Finding a foothold on health care

In packed race for Cardin's seat, candidates show off their medical experience

U.S. House

Maryland Votes 2006

September 05, 2006|By Sumathi Reddy | Sumathi Reddy,sun reporter

Two are physicians. One is a nurse. Another is an attorney who represents hospitals.

So it's not surprising that the candidates in the 3rd Congressional District are naming health care reform as one the most important issues in the race to replace Rep. Benjamin L. Cardin, who is running for Senate.

Each stakes a claim to being the most versed in crafting a solution that has vexed the nation's politicians for years.

"Nurse Congress Back to Health," is the headline of one direct-mail piece, which pictures the dome of the U.S. Capitol resting in a hospital bed, from state Sen. Paula C. Hollinger, a Pikesville Democrat and registered nurse.

"Put a Doctor in Congress," is the mantra of former Baltimore City Health Commissioner Peter L. Beilenson, a Baltimore Democrat quick to point out he would be the first public health physician in Congress.

Even attorney John P. Sarbanes, a Towson Democrat and the son of retiring Sen. Paul S. Sarbanes, promotes his medical bona fides, saying his 17 years of representing hospitals and senior-living providers as a lawyer with Venable LLC makes him the health care expert.

On the Republican side, Gary Applebaum says as the former chief medical officer for Erickson Retirement Communities, he would be the first geriatrician in Congress. "The Prescription for Change" is his motto.

Their ties to the medical establishment have translated, in some cases, into endorsements and hefty political contributions. Beilenson says just under one-third of his donations comes from physicians, while Hollinger has a long list of health organizations supporting her, such as the American College of Nurse Practitioners.

Jonathan Weiner, professor of health policy and management at Johns Hopkins' Bloomberg School of Public Health, said he's surprised and pleased to see the prominent role health care has played in the election. "It's pretty amazing that all the ads have emphasized health care as the No. 1 or 2 issues," Weiner said.

Weiner said having a Maryland member of Congress with a health background would certainly help, though he's not optimistic about the prospects of federal-level reform. "We haven't seen any action in Washington on universal health care," he said.

That inaction persists even though Congress already has its share of health professionals. According to the Congressional Research Service, there are 12 medical doctors (including a psychiatrist), three dentists, three nurses, two veterinarians, two psychologists, an optometrist, and one pharmacist in the 109th Congress (by comparison, there are 279 former state legislators and 109 former congressional staffers).

The 3rd District candidates say their internal polling shows health ranking among the most important issues with voters in the district, which includes parts of Baltimore City, Baltimore County and Anne Arundel and Howard counties.

Still, health care isn't an issue that's likely to result in voter decisions in a primary, said Larry Sabato, a professor of political science at the University of Virginia.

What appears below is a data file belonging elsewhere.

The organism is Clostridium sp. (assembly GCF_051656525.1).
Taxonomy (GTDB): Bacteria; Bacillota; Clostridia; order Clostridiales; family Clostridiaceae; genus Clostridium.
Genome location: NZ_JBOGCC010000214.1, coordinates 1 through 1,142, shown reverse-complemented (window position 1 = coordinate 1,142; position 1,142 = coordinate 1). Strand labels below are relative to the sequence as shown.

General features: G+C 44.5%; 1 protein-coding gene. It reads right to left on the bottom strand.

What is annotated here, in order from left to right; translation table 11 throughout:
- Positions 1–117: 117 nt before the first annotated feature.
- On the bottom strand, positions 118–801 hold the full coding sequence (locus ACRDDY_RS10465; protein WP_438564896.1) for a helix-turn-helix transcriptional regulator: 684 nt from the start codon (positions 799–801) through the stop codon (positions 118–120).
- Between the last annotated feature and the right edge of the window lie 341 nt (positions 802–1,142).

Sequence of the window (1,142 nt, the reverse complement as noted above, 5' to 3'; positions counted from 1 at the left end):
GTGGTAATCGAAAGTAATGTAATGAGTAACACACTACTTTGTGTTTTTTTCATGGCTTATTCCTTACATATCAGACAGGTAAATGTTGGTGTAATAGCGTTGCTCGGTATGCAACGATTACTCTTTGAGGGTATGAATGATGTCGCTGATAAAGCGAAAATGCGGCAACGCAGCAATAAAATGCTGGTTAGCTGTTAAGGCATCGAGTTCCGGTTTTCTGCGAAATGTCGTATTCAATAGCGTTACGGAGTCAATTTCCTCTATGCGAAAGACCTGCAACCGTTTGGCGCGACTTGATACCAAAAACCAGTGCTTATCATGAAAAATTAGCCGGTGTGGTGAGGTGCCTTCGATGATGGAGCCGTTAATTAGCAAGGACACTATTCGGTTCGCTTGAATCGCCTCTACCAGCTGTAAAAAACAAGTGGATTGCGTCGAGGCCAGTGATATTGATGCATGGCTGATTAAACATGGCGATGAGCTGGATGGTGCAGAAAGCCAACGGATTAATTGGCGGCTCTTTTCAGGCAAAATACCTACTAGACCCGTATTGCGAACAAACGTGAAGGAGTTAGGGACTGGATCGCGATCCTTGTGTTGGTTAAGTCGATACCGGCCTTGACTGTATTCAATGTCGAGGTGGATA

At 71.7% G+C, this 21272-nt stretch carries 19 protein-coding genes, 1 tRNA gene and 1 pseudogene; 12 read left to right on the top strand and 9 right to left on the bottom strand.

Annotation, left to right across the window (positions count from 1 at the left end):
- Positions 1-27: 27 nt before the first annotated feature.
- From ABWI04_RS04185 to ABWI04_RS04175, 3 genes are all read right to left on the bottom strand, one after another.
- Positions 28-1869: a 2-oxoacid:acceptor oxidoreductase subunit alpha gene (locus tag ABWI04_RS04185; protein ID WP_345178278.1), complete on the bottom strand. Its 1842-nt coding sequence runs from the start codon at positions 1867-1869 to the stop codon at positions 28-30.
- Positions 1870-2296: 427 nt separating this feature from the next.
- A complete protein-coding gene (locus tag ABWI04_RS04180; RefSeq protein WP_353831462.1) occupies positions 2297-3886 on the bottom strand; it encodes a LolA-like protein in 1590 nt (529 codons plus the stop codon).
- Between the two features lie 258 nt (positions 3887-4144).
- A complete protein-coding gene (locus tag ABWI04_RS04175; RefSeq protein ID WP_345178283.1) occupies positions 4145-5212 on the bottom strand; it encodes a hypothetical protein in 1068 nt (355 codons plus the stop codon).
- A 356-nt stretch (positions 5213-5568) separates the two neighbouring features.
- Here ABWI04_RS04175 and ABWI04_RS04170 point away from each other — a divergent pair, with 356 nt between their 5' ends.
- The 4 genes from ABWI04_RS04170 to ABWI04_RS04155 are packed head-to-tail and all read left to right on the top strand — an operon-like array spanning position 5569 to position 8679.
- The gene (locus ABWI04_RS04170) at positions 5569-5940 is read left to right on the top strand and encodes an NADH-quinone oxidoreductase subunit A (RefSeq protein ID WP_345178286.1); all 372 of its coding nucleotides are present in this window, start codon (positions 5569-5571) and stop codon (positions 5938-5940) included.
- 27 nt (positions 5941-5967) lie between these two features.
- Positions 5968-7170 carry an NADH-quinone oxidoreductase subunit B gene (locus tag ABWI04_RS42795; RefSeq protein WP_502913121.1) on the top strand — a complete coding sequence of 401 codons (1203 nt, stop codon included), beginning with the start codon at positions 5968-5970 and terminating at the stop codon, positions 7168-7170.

"Health care - everyone says they care about it," said Sabato. "I haven't found many races where it determined the result. All the rhetoric sounds alike. They're all for better health care. Well, good.

"So how do voters make their decisions? They look to the differences. It doesn't seem to me like there all that many differences that matter."

Democratic candidate Andy Barth, a former WMAR-TV reporter, agreed. As one of the last to respond to a question about health care reform at a candidates forum last week, he joked, "I don't want to belabor this, coming after my doctor and nurse."

Still, the candidates are tackling the issue head-on on the campaign trail. Democratic candidates largely agree that the current health care system is in a state of crisis and sharply criticize the Medicare Part D prescription drug plan, which they say benefits pharmaceutical companies more than consumers.

Most of the eight Democratic candidates are calling for a government-backed universal health care plan, while Applebaum says he supports government vouchers or subsidies to help individuals purchase plans.

Hollinger notes that she has sponsored just about every version of a universal health care bill possible. Among her greatest accomplishments, she said, is a law that allows seniors to get a Medicaid waiver to receive care in their homes and one that expanded community and school-based health clinics.

If elected, Hollinger said, she hopes to change federal law to eliminate the need for such a waiver. With regard to health insurance, she supports expanding Medicaid and Medicare eligibility and increasing funding to community and school-based health clinics.

"My plan builds on what we have and having had the legislative experience that my colleagues don't have, you begin to know what's possible," she said.

Baltimore Sun Articles
Please note the green-lined linked article text has been applied commercially without any involvement from our newsroom editors, reporters or any other editorial staff.